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Peru 2015 | FINANCE | INTERVIEW

TBY talks to Christian Laub, General Manager of Credicorp Capital and President of the Lima Stock Exchange, on the trend toward expanding business abroad and the ease of doing business in Peru.

Christian Laub
BIOGRAPHY
Christian Laub is Chairman of the Board of the Lima Stock Exchange and General Manager (CEO) of Capital Credicorp, Credicorp’s Investment Banking Group. Previously he was responsible for the Corporate Banking Division of Banco de Crédito del Peru.

What is the core focus of Credicorp Capital?

Peru has been growing significantly over the past decade. Most of our Peruvian clients were well served inside Peru, registering domestic market growth followed gradually by a regional presence in such markets as Chile or Colombia. While we could serve them well in Peru, we lacked the necessary resources to help them enter regional markets. That is when we thought there would be a space for what is going on in the Mercado Integrado Latinoamericano (MILA), or this part of the Pacific Alliance. Every day numerous Colombian, Chilean, and Peruvian companies are investing in the other markets. What is happening in the real sector in terms of investment is that we have built this investment banking platform to support not only companies, but also individuals and institutional investors that are starting to invest all over our region. That is why we first created BCP Capital, an investment banking group, in Peru, as a spin-off of assets out of BCP. Later, we acquired a majority stake in Correval in Colombia and IM Trust in Chile. These acquisitions plus BCP Capital became Credicorp Capital. If you look at South America, you have Brazil on one side, which is huge but has its own dynamics, and then Colombia, Peru, and Chile, all having similar economic and political models. Individually, we are quite small, but if you add up the three nations' populations, there is a total of 90 million inhabitants with a GDP of $800 billion.

The Bolsa de Valores (Lima Stock Exchange) is heavy on mining currently and some predict negative effects from the recent drop in commodity prices. What do you think?

The Lima Stock Exchange (LSE) has always been a mining exchange. About 50% of the market capitalization or more has been weighted on mining companies. I would like to have other sectors get into the market and weigh in, but the situation is that we have been a mining country and we will continue to be a mining country. A lot of what happens at the LSE will depend heavily on what mining companies do. Last year was a particularly hard one amid declining commodity prices, and you saw this reflected in the prices of equities traded on the LSE. The mining companies' prices lost around 40% of their value, which given their value at the bourse, affected the index overall. There has been a slender rebound this year as prices have stabilized and some of them have even gone up. Nonetheless, the performance of those companies often depends more on external factors more than on the plight of Peru.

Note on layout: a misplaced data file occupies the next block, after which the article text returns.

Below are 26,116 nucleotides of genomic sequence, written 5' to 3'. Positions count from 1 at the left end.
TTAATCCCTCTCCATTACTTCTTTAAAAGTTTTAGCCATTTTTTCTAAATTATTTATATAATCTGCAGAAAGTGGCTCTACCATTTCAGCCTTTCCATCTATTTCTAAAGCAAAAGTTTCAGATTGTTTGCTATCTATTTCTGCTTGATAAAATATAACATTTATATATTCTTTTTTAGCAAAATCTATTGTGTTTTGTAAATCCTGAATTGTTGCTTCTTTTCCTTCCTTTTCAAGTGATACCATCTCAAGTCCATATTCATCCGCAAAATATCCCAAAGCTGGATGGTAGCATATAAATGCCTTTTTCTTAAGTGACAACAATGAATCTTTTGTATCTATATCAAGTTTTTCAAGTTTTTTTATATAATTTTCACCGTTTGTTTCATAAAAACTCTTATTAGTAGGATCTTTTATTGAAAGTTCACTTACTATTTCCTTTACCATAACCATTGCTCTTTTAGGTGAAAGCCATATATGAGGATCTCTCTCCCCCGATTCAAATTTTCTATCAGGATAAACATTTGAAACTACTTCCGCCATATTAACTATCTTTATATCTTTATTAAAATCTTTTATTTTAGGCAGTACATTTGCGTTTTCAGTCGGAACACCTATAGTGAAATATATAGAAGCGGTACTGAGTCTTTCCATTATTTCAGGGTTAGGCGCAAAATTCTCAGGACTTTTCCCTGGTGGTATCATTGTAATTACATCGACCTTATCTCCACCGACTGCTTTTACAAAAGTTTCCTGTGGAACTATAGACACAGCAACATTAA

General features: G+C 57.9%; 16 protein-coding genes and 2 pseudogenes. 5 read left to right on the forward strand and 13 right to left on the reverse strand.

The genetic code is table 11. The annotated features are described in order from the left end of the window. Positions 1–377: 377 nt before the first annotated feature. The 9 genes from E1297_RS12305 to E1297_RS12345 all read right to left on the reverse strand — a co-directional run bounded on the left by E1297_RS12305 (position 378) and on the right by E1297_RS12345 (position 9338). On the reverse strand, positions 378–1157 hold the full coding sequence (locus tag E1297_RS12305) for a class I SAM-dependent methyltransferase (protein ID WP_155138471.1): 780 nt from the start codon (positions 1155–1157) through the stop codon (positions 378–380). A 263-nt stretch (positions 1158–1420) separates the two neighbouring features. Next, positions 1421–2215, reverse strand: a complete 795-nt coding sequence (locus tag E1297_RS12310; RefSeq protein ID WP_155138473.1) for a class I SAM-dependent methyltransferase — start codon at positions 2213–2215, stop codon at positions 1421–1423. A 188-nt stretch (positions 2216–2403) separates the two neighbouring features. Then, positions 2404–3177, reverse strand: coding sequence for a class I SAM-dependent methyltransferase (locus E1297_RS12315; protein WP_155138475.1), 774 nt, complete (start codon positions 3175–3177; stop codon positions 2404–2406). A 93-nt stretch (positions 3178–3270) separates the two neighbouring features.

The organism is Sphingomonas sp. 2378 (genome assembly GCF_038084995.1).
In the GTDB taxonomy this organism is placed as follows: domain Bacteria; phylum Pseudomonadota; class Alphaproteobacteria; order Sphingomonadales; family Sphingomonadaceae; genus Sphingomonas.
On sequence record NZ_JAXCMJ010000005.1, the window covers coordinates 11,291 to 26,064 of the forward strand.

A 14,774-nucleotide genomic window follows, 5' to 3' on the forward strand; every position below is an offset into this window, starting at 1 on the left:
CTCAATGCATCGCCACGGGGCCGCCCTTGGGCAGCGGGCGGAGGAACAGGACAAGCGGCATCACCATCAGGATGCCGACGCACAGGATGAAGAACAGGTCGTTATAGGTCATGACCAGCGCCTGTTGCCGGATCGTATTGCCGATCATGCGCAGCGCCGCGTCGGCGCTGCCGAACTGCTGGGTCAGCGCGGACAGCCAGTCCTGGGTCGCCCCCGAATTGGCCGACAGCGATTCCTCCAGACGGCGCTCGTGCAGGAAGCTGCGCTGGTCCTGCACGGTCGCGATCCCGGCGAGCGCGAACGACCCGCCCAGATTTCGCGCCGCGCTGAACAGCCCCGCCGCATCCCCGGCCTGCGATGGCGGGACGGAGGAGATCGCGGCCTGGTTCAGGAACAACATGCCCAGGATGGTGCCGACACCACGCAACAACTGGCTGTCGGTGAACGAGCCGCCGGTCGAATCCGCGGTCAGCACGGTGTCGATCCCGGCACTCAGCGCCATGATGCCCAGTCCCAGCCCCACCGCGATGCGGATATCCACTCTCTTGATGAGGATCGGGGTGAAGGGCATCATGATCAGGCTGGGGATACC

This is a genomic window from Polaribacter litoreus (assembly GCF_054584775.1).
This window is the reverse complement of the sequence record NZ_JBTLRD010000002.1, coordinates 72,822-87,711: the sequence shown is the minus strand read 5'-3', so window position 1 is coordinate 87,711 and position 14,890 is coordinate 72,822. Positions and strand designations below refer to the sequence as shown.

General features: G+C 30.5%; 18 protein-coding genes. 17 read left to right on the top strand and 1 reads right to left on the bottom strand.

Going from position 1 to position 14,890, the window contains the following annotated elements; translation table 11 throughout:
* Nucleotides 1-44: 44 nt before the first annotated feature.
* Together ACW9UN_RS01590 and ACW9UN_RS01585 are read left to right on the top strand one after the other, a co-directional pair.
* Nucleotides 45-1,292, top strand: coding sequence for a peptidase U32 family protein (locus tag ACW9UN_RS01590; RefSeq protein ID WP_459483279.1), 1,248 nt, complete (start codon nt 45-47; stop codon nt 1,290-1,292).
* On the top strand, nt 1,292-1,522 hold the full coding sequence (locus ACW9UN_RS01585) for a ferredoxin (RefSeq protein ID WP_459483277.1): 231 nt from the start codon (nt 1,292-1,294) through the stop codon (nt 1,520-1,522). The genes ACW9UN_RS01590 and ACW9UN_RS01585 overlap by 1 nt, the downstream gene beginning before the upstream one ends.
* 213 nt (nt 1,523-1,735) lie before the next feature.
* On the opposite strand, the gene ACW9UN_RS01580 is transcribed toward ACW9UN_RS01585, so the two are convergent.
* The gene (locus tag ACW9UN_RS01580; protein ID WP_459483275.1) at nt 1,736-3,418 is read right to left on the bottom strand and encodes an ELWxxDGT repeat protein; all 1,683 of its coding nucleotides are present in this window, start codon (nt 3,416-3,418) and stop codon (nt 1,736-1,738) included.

What is the climate in Peru for international investors?

The LSE recently reduced trading costs by 70%, which is significant. But, with this 70% we are not as competitive as we should be. Actual volumes haven't increased substantially as a result of this price reduction, as on top of these costs, brokerage costs are also incurred. In the past, infrastructure cost was 20 basis points (including SMV and Cavali). That came down to 10 basis points, but if you add 50 basis points on top of that from brokers, the reduction is much smaller… the second thing is that Peru is the only one of the Pacific Alliance to levy a 5% capital gains tax, which renders us less competitive than the other two countries. Liquidity simply moves to a more efficient market. On a typical day at the LSE, the average traded volume will be around $15 million. But for Peruvian companies trading in New York, it is going to probably be $150-200 million.

What role do you expect the bolsa to play in the broader development of the country over the coming years?

The main advantages that the stock exchange brings are transparency, liquidity, and good pricing. This said, transparency in particular is key. If we are going to have investors, both internal and from abroad, we need to make sure that companies, be they listed on the LSE or not, are complying with the highest standards of governance. Something we should be focusing on, and indeed, something we are still working on as a market and as a nation is corporate governance and transparency. As long as we are seen as a highly competitive, transparent, and well-governed exchange, more companies will be keen to come and list on it, and that culture will permeate throughout the country.